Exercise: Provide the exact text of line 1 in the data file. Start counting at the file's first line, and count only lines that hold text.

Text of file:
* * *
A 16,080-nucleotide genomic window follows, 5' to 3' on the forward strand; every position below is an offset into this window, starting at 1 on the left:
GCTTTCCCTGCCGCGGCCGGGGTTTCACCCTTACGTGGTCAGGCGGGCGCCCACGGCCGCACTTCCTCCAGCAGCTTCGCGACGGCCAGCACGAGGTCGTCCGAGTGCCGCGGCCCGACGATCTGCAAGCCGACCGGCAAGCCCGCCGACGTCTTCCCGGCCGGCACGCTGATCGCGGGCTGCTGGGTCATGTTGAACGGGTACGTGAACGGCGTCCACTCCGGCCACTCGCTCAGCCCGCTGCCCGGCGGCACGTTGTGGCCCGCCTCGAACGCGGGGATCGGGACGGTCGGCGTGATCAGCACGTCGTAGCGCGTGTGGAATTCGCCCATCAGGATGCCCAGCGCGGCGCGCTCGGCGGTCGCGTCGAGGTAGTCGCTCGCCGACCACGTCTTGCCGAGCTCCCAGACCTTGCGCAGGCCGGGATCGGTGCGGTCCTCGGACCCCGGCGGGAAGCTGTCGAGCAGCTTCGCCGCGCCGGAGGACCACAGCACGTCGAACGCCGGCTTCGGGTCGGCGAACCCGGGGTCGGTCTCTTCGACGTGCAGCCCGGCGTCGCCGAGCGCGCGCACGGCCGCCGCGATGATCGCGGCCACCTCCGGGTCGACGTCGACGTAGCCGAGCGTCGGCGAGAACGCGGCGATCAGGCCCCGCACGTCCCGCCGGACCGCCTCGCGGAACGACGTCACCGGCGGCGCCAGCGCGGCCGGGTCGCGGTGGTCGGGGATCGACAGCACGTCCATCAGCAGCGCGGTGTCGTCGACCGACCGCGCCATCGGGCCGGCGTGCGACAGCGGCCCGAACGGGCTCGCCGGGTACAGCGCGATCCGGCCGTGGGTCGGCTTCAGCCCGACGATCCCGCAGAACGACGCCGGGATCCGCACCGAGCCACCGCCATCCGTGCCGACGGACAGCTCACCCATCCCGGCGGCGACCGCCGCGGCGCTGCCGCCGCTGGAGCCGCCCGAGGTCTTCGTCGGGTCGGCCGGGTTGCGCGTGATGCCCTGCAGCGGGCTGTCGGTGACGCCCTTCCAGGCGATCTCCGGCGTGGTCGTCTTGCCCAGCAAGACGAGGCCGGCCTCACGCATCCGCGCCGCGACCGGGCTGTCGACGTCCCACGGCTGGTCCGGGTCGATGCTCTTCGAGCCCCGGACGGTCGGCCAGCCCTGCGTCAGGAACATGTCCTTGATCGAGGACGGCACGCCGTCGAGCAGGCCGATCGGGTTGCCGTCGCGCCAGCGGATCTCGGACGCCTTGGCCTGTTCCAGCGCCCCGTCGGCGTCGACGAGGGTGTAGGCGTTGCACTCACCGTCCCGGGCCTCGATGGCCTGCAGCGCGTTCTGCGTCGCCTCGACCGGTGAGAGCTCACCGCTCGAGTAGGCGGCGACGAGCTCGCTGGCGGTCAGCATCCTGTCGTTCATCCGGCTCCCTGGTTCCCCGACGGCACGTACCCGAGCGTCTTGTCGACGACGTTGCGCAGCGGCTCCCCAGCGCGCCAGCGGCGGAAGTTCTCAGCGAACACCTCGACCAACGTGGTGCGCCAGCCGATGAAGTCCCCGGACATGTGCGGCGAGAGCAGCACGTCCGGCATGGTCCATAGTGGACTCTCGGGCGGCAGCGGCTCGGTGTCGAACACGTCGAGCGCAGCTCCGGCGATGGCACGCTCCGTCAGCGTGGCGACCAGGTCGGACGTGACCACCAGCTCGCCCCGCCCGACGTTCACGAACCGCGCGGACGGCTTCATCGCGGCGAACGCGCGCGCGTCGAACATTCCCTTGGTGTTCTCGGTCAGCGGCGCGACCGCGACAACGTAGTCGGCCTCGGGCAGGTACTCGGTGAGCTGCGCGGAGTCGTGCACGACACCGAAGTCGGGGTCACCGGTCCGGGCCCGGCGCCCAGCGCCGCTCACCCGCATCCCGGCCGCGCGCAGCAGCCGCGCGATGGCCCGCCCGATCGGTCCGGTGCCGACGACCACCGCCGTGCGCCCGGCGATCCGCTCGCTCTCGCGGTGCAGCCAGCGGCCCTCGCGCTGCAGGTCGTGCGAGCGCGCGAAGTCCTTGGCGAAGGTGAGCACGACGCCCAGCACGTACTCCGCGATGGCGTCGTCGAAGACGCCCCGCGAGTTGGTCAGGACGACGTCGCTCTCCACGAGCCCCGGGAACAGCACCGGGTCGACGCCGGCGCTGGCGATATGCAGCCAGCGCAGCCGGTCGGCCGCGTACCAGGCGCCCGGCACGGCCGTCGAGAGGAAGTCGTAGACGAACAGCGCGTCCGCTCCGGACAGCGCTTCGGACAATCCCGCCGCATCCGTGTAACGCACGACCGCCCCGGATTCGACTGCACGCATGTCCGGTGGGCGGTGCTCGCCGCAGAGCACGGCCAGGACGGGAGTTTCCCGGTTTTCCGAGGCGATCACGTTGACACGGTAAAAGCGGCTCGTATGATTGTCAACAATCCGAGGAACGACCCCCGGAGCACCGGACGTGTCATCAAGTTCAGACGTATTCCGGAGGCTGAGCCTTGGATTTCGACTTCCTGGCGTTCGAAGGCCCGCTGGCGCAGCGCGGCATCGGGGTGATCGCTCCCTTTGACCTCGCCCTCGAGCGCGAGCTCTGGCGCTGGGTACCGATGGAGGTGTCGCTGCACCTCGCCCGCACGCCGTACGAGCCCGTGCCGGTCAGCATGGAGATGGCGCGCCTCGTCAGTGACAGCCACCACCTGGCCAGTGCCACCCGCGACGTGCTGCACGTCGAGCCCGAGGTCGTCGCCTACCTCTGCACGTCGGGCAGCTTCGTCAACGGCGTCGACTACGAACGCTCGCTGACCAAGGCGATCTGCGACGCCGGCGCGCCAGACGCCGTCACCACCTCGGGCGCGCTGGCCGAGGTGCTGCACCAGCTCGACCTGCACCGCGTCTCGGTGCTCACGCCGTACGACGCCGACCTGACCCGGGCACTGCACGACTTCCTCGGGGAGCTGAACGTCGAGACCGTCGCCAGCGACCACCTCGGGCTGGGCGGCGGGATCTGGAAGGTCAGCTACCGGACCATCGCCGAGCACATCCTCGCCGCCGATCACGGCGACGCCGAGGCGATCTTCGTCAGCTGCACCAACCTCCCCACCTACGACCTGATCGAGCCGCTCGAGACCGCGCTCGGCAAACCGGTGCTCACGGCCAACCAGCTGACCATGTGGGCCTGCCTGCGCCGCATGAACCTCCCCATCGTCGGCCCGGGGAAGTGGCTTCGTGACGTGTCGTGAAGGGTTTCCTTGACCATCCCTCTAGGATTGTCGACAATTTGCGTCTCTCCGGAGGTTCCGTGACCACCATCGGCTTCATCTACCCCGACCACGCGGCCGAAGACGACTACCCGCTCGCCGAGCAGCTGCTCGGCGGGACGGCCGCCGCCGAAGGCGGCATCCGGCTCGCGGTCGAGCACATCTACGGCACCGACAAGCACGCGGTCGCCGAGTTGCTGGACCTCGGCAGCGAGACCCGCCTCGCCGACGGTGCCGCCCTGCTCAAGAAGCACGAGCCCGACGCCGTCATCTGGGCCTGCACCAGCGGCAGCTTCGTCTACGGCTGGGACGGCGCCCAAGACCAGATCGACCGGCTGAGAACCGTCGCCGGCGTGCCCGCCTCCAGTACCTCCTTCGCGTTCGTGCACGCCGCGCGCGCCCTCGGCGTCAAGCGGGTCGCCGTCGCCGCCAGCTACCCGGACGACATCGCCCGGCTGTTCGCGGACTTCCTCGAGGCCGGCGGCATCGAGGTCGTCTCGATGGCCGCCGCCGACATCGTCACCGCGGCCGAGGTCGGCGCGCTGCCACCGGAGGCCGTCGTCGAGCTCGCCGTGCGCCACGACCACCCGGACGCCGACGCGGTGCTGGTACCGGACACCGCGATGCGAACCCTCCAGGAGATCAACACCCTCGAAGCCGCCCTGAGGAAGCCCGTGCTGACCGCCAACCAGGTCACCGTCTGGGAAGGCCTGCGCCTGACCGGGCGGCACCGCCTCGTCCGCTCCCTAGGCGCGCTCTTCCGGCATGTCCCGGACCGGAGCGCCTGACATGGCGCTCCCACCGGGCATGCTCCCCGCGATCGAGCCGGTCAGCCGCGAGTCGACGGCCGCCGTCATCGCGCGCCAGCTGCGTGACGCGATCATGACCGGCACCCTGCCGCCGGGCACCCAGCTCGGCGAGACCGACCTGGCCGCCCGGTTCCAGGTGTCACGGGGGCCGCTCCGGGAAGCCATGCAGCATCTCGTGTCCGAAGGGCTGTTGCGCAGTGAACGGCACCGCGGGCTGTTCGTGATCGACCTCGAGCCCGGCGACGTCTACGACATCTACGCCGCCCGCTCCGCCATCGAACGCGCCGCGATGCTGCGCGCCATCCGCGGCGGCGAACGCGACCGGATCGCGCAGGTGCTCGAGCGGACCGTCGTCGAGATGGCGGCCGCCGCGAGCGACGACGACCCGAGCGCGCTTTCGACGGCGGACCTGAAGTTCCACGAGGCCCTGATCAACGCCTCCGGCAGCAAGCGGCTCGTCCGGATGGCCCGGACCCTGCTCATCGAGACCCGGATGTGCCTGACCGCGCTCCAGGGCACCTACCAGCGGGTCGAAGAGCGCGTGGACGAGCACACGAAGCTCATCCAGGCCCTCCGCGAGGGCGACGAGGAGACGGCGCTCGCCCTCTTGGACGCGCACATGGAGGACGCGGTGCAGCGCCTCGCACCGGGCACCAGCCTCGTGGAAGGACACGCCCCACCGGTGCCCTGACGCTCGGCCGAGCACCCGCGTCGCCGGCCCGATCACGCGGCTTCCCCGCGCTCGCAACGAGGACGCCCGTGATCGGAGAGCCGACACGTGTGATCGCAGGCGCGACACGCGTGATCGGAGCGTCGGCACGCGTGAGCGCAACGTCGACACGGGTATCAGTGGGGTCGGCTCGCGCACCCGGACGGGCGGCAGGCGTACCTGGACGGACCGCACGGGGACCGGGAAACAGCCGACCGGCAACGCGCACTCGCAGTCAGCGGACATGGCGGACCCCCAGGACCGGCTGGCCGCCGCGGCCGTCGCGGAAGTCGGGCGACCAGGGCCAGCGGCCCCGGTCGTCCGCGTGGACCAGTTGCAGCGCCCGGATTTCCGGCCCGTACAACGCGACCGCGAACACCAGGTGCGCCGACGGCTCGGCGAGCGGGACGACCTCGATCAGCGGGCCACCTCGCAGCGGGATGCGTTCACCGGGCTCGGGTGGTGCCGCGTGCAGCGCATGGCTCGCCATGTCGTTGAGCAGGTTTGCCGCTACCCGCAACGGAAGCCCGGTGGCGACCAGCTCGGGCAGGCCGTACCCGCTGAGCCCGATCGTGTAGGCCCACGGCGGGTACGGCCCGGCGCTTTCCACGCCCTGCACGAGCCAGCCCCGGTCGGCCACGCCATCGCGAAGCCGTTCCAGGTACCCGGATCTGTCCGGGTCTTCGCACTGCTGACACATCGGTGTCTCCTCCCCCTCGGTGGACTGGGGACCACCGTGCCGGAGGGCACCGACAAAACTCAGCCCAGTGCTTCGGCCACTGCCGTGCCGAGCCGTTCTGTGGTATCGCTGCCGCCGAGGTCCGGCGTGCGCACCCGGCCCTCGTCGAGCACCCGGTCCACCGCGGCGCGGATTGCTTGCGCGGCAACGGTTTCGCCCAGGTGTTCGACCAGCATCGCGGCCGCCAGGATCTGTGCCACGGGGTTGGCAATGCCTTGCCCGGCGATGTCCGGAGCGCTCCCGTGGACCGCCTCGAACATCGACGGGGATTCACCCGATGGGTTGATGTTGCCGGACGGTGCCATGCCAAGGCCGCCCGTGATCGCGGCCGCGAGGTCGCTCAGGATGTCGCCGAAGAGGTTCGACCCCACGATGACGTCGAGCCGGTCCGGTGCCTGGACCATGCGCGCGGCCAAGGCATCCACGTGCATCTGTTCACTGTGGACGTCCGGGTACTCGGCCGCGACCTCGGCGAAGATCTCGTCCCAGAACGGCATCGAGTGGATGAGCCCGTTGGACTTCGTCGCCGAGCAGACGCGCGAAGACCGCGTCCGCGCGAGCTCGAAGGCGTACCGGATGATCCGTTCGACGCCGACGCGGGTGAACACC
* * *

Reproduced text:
A 16,080-nucleotide genomic window follows, 5' to 3' on the forward strand; every position below is an offset into this window, starting at 1 on the left: